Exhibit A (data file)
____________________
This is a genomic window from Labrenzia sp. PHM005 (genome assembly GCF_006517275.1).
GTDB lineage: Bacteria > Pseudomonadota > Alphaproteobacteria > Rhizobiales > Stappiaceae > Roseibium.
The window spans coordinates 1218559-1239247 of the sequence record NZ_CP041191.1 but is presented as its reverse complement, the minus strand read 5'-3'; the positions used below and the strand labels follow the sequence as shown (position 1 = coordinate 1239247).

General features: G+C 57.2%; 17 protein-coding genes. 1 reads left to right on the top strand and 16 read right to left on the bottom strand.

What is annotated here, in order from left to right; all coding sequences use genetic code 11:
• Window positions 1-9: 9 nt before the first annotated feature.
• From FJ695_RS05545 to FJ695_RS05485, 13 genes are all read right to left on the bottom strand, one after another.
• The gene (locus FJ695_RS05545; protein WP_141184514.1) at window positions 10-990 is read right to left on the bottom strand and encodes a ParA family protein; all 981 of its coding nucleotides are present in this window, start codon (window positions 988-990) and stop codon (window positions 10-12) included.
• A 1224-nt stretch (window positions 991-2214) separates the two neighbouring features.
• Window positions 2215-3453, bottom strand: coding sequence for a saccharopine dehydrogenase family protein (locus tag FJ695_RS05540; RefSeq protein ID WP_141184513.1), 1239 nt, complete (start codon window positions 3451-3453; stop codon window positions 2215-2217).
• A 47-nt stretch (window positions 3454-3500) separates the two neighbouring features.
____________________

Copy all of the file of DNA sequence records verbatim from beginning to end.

This is a genomic window from Labrenzia sp. PHM005 (genome assembly GCF_006517275.1).
GTDB lineage: Bacteria > Pseudomonadota > Alphaproteobacteria > Rhizobiales > Stappiaceae > Roseibium.
The window spans coordinates 1218559-1239247 of the sequence record NZ_CP041191.1 but is presented as its reverse complement, the minus strand read 5'-3'; the positions used below and the strand labels follow the sequence as shown (position 1 = coordinate 1239247).

General features: G+C 57.2%; 17 protein-coding genes. 1 reads left to right on the top strand and 16 read right to left on the bottom strand.

What is annotated here, in order from left to right; all coding sequences use genetic code 11:
• Window positions 1-9: 9 nt before the first annotated feature.
• From FJ695_RS05545 to FJ695_RS05485, 13 genes are all read right to left on the bottom strand, one after another.
• The gene (locus FJ695_RS05545; protein WP_141184514.1) at window positions 10-990 is read right to left on the bottom strand and encodes a ParA family protein; all 981 of its coding nucleotides are present in this window, start codon (window positions 988-990) and stop codon (window positions 10-12) included.
• A 1224-nt stretch (window positions 991-2214) separates the two neighbouring features.
• Window positions 2215-3453, bottom strand: coding sequence for a saccharopine dehydrogenase family protein (locus tag FJ695_RS05540; RefSeq protein ID WP_141184513.1), 1239 nt, complete (start codon window positions 3451-3453; stop codon window positions 2215-2217).
• A 47-nt stretch (window positions 3454-3500) separates the two neighbouring features.